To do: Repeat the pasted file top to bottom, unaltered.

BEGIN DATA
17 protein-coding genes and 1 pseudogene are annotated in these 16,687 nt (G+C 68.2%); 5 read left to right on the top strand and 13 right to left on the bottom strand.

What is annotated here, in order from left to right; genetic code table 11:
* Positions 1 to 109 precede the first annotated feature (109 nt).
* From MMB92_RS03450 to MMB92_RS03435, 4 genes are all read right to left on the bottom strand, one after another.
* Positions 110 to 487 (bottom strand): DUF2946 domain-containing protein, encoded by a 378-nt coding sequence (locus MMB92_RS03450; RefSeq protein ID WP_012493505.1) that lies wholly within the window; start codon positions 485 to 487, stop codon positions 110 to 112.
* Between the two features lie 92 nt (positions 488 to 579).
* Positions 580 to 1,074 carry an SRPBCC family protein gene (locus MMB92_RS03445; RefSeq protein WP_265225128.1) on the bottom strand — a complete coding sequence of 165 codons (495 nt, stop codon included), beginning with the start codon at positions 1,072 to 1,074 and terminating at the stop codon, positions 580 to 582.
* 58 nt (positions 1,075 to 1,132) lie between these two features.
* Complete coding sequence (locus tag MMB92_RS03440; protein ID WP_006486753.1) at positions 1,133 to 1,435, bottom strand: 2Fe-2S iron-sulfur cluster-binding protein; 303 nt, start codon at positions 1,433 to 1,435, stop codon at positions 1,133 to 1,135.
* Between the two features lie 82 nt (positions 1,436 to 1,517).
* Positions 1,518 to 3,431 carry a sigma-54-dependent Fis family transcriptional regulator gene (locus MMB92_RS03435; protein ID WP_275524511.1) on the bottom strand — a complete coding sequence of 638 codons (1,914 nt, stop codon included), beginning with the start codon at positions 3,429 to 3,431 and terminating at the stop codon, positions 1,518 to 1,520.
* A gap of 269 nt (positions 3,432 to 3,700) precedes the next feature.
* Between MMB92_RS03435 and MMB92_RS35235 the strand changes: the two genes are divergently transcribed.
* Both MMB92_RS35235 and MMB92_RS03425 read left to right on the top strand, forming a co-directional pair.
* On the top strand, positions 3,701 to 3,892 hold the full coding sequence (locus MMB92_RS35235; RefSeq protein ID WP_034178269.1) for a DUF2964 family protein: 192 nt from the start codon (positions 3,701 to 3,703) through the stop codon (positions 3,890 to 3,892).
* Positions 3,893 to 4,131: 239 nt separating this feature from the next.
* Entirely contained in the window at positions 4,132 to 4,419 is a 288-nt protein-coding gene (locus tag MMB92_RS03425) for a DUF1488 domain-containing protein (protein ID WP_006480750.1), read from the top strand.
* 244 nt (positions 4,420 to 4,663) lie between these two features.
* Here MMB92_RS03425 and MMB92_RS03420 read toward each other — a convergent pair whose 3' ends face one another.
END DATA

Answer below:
17 protein-coding genes and 1 pseudogene are annotated in these 16,687 nt (G+C 68.2%); 5 read left to right on the top strand and 13 right to left on the bottom strand.

What is annotated here, in order from left to right; genetic code table 11:
* Positions 1 to 109 precede the first annotated feature (109 nt).
* From MMB92_RS03450 to MMB92_RS03435, 4 genes are all read right to left on the bottom strand, one after another.
* Positions 110 to 487 (bottom strand): DUF2946 domain-containing protein, encoded by a 378-nt coding sequence (locus MMB92_RS03450; RefSeq protein ID WP_012493505.1) that lies wholly within the window; start codon positions 485 to 487, stop codon positions 110 to 112.
* Between the two features lie 92 nt (positions 488 to 579).
* Positions 580 to 1,074 carry an SRPBCC family protein gene (locus MMB92_RS03445; RefSeq protein WP_265225128.1) on the bottom strand — a complete coding sequence of 165 codons (495 nt, stop codon included), beginning with the start codon at positions 1,072 to 1,074 and terminating at the stop codon, positions 580 to 582.
* 58 nt (positions 1,075 to 1,132) lie between these two features.
* Complete coding sequence (locus tag MMB92_RS03440; protein ID WP_006486753.1) at positions 1,133 to 1,435, bottom strand: 2Fe-2S iron-sulfur cluster-binding protein; 303 nt, start codon at positions 1,433 to 1,435, stop codon at positions 1,133 to 1,135.
* Between the two features lie 82 nt (positions 1,436 to 1,517).
* Positions 1,518 to 3,431 carry a sigma-54-dependent Fis family transcriptional regulator gene (locus MMB92_RS03435; protein ID WP_275524511.1) on the bottom strand — a complete coding sequence of 638 codons (1,914 nt, stop codon included), beginning with the start codon at positions 3,429 to 3,431 and terminating at the stop codon, positions 1,518 to 1,520.
* A gap of 269 nt (positions 3,432 to 3,700) precedes the next feature.
* Between MMB92_RS03435 and MMB92_RS35235 the strand changes: the two genes are divergently transcribed.
* Both MMB92_RS35235 and MMB92_RS03425 read left to right on the top strand, forming a co-directional pair.
* On the top strand, positions 3,701 to 3,892 hold the full coding sequence (locus MMB92_RS35235; RefSeq protein ID WP_034178269.1) for a DUF2964 family protein: 192 nt from the start codon (positions 3,701 to 3,703) through the stop codon (positions 3,890 to 3,892).
* Positions 3,893 to 4,131: 239 nt separating this feature from the next.
* Entirely contained in the window at positions 4,132 to 4,419 is a 288-nt protein-coding gene (locus tag MMB92_RS03425) for a DUF1488 domain-containing protein (protein ID WP_006480750.1), read from the top strand.
* 244 nt (positions 4,420 to 4,663) lie between these two features.
* Here MMB92_RS03425 and MMB92_RS03420 read toward each other — a convergent pair whose 3' ends face one another.